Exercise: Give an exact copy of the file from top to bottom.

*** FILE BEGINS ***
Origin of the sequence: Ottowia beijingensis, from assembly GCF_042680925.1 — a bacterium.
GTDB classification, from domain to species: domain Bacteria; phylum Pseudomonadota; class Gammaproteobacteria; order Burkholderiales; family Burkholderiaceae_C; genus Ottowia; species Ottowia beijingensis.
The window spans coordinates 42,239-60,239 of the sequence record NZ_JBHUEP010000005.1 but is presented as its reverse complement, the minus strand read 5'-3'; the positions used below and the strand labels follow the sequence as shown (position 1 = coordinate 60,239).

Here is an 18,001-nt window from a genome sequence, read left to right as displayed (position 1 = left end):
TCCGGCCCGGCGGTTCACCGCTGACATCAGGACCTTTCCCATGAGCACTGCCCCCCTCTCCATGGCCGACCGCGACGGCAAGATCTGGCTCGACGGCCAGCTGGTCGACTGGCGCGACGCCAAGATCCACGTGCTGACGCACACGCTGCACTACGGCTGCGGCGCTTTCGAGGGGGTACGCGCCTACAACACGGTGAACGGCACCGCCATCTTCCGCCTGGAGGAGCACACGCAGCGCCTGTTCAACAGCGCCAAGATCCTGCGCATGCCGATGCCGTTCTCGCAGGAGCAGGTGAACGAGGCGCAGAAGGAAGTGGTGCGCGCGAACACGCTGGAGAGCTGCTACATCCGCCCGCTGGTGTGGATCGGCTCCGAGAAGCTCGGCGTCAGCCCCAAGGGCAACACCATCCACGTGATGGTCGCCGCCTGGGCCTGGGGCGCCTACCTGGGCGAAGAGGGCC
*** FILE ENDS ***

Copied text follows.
Origin of the sequence: Ottowia beijingensis, from assembly GCF_042680925.1 — a bacterium.
GTDB classification, from domain to species: domain Bacteria; phylum Pseudomonadota; class Gammaproteobacteria; order Burkholderiales; family Burkholderiaceae_C; genus Ottowia; species Ottowia beijingensis.
The window spans coordinates 42,239-60,239 of the sequence record NZ_JBHUEP010000005.1 but is presented as its reverse complement, the minus strand read 5'-3'; the positions used below and the strand labels follow the sequence as shown (position 1 = coordinate 60,239).

Here is an 18,001-nt window from a genome sequence, read left to right as displayed (position 1 = left end):
TCCGGCCCGGCGGTTCACCGCTGACATCAGGACCTTTCCCATGAGCACTGCCCCCCTCTCCATGGCCGACCGCGACGGCAAGATCTGGCTCGACGGCCAGCTGGTCGACTGGCGCGACGCCAAGATCCACGTGCTGACGCACACGCTGCACTACGGCTGCGGCGCTTTCGAGGGGGTACGCGCCTACAACACGGTGAACGGCACCGCCATCTTCCGCCTGGAGGAGCACACGCAGCGCCTGTTCAACAGCGCCAAGATCCTGCGCATGCCGATGCCGTTCTCGCAGGAGCAGGTGAACGAGGCGCAGAAGGAAGTGGTGCGCGCGAACACGCTGGAGAGCTGCTACATCCGCCCGCTGGTGTGGATCGGCTCCGAGAAGCTCGGCGTCAGCCCCAAGGGCAACACCATCCACGTGATGGTCGCCGCCTGGGCCTGGGGCGCCTACCTGGGCGAAGAGGGCC